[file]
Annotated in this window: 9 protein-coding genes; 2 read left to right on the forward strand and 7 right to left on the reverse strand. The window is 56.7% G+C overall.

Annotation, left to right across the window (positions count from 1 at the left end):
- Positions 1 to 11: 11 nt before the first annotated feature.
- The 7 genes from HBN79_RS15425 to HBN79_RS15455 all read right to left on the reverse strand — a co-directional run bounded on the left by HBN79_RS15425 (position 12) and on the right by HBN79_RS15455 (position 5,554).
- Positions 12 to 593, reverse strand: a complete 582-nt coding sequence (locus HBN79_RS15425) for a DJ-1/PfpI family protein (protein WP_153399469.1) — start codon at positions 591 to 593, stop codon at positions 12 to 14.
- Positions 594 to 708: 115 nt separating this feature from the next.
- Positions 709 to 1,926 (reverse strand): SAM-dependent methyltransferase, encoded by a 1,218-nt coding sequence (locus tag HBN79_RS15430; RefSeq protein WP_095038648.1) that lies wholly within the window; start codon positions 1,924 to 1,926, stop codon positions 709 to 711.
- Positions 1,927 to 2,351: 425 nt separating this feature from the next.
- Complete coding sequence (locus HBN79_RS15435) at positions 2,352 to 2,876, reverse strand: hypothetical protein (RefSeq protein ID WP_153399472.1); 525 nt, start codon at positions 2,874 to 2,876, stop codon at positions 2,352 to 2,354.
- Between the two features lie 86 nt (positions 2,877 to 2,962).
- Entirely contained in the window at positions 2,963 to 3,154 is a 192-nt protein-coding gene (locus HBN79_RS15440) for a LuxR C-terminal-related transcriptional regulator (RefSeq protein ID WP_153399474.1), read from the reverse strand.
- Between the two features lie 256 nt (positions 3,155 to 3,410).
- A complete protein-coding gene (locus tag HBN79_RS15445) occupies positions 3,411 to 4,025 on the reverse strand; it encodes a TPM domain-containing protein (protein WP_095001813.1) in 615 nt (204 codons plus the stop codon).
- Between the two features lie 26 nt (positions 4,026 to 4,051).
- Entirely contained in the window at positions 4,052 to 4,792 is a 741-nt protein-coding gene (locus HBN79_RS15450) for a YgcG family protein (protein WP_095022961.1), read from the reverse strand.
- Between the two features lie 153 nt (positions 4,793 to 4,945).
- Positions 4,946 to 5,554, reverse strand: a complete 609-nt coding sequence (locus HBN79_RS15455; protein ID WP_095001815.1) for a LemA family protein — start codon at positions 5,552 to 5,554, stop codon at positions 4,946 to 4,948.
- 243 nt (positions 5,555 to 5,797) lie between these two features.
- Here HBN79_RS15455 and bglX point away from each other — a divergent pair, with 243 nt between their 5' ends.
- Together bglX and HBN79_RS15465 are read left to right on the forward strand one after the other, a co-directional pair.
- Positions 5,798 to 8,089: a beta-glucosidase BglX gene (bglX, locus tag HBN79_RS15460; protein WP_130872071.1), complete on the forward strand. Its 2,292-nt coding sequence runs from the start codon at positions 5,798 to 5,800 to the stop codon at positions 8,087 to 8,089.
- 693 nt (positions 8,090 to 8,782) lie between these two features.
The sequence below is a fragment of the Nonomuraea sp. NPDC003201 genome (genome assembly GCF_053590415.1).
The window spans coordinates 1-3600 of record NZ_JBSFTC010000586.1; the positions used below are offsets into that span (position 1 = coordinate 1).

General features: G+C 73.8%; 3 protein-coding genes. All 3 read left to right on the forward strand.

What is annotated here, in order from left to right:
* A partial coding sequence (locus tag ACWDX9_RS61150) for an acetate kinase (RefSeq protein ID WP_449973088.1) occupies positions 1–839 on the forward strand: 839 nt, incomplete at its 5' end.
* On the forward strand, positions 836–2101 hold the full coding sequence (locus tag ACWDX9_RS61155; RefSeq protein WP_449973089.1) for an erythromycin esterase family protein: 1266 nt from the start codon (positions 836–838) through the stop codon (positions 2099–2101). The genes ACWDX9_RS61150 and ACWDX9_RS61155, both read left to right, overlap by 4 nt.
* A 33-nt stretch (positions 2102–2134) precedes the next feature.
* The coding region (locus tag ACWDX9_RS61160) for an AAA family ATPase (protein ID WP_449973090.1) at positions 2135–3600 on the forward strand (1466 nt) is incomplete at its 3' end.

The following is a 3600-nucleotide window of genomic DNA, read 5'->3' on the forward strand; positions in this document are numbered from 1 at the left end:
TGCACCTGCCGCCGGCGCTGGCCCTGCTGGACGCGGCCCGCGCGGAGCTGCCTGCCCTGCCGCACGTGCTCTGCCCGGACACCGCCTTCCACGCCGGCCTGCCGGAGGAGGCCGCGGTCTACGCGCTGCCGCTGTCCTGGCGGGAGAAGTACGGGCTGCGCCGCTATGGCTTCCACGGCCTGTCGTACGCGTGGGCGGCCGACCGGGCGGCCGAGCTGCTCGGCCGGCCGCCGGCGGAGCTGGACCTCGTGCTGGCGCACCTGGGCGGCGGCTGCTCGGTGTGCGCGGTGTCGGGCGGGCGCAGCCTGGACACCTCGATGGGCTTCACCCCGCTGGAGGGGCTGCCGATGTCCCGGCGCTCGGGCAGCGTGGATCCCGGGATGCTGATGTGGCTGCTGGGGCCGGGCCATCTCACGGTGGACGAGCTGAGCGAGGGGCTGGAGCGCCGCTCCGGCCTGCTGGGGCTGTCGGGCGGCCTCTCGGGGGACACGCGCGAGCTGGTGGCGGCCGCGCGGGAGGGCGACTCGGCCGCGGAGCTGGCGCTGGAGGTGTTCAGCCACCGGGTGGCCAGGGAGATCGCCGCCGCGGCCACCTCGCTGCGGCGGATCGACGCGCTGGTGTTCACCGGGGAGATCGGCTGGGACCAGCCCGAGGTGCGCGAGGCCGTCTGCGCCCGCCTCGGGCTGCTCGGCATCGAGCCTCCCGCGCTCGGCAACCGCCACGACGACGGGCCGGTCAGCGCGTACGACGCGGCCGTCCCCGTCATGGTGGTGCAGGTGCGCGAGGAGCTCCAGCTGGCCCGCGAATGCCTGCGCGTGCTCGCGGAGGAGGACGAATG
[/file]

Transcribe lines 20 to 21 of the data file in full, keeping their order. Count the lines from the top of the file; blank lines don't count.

- Together bglX and HBN79_RS15465 are read left to right on the forward strand one after the other, a co-directional pair.
- Positions 5,798 to 8,089: a beta-glucosidase BglX gene (bglX, locus tag HBN79_RS15460; protein WP_130872071.1), complete on the forward strand. Its 2,292-nt coding sequence runs from the start codon at positions 5,798 to 5,800 to the stop codon at positions 8,087 to 8,089.